I mean, it’s one tool that you can use. Intent is basically just understanding. So if I’m targeting topic clusters as a keyword, intent means understanding. So I’m the person typing topic clusters into the search engine. Why am I doing that? Right? So we looked at that search API. And when people are typing that in, like the intent is very fuzzy. Right? Or they might be doing that for hundreds of different reasons. It’s a hugely broad search. Right? So figuring out the intent of that is difficult. We don’t know the intent and Google doesn’t know the intent, right? So it’s just serving up this whole Miss mishmash of things. aims to try to like, catch the right, you know, answer for that person. So for something like topic clusters, it’s a little bit easier you’re trying to look at why is someone searching that?


So when I’m looking at Reddit, when I’m looking at the keyword variations when I’m looking at the questions, so I have this open on my computer on SEMrush right now, but people are people are asking like, what are topic clusters? How to create topic clusters? Why are your topic clusters important? How to use topic clusters? I mean, that gives us a sense of the intent right there, right? People have heard this, but they don’t fully understand what it means. They want to make one or they think maybe they can use that in their SEO strategy. So they’re there, they’re just asking those key questions like, What is this? I need to understand it better?


How do I create one? Why would I want to do that? And so, you know, I think the intent for that specific query is somewhere around there. Right? The intent of the person is to learn more about topic clusters so that they can potentially create one on their own site. Thank you. And I guess I would add to that, if the if you’re looking at a keyword where the intent is not clear, like AI, you probably want to dig into something longer tail less volume where the intent is more clear. Because yeah, it’s just, it’s going to be hard to rank on that keyword. And it’s going to be hard for you to to know what to produce for that person. Right. Yes.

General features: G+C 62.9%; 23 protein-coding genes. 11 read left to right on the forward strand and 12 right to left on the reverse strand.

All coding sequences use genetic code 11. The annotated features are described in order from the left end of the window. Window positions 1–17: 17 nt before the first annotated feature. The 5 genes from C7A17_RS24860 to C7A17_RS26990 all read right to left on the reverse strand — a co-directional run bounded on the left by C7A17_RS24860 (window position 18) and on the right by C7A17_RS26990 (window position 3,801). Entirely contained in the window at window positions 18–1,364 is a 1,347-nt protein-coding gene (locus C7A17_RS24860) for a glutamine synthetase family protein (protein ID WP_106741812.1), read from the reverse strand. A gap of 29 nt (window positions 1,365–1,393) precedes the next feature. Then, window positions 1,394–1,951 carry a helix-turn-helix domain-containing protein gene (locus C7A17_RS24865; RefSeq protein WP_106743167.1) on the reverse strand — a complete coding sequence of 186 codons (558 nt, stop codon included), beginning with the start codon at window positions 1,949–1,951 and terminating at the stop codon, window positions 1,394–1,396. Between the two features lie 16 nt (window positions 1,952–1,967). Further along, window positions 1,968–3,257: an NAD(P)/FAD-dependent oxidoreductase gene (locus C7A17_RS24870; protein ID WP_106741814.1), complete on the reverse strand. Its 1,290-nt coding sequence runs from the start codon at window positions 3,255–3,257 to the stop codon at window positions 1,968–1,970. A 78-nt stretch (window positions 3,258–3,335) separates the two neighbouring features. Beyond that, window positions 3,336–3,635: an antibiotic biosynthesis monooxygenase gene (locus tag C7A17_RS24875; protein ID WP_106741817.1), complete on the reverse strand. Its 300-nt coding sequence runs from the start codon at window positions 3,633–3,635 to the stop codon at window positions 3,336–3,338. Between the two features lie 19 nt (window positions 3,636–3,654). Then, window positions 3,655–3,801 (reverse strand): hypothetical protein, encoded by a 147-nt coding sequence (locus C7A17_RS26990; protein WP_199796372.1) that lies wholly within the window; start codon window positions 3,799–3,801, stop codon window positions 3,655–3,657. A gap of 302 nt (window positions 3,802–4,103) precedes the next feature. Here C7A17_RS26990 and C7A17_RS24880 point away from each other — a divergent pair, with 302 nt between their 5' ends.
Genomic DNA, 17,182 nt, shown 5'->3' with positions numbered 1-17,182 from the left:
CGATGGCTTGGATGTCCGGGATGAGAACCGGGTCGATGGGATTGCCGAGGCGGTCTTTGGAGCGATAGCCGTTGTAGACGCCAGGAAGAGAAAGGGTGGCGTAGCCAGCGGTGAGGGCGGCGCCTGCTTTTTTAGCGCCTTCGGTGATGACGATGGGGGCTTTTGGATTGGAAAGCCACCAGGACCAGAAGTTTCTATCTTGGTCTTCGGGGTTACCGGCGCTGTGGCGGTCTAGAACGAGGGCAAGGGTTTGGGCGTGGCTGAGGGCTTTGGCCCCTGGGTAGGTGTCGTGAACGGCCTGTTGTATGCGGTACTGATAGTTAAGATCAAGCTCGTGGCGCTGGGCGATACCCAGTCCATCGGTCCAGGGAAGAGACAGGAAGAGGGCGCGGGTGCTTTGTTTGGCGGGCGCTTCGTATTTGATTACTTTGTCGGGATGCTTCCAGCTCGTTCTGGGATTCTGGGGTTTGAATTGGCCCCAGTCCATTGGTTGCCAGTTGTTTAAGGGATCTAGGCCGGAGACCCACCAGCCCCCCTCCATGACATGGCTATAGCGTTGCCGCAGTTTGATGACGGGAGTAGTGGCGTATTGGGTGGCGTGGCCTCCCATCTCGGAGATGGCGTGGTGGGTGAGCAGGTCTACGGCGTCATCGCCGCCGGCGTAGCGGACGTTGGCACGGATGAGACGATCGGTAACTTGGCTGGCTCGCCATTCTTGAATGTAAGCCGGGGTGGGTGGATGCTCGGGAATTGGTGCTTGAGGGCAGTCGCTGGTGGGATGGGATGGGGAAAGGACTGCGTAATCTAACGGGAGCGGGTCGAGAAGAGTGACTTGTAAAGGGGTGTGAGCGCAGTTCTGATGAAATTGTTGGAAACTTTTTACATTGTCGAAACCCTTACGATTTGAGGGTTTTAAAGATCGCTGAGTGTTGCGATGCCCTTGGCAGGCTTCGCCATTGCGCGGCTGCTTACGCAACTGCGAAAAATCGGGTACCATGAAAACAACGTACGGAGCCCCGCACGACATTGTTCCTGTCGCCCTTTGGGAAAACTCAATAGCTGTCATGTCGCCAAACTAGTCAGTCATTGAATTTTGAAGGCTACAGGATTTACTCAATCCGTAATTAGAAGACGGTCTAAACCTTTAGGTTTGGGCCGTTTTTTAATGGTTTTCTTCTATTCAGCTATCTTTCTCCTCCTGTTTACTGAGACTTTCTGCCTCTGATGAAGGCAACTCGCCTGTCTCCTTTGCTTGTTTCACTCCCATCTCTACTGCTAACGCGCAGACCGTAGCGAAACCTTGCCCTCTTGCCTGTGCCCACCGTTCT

Any other questions? So I think, for homework, I’d like to give this brief again, I really want to see the outline come out of the brief. So I think I’ll simplify. It’s a pretty detailed brief, and maybe I can simplify the template a little bit. Because what what we really want to get out of it is just understanding the search intent, and coming up with that outline. So I will, now that you have kind of gotten your feet wet a little bit in SEM rush, I’ll send some more kind of specific directions around audience and, like, who would who would you be writing this for?


I’ll send a template kind of simplified a little bit. And and I’ll let everybody kind of try this again. Does that sound like it would work? Okay, and is there anything else that I can do to help you like looking forward to next class in future classes? Is there anything else I can do to help you all kind of understand how to do this better? That too, if you have questions, you can slack me or, or anything? Anybody can? Slack me? Hello, Mama. Hi, Adanna.


Adanna Nnamani 43:20

I started the process using getting more insight on the audience through using Reddit. And seriously me personally, I find it really difficult and overwhelming. Using Reddit to get keywords or more insights, and I’ve seen that it’s really beneficial because, for example, you got SEO content strategy, I think, from Reddit, and also steam from SEMrush.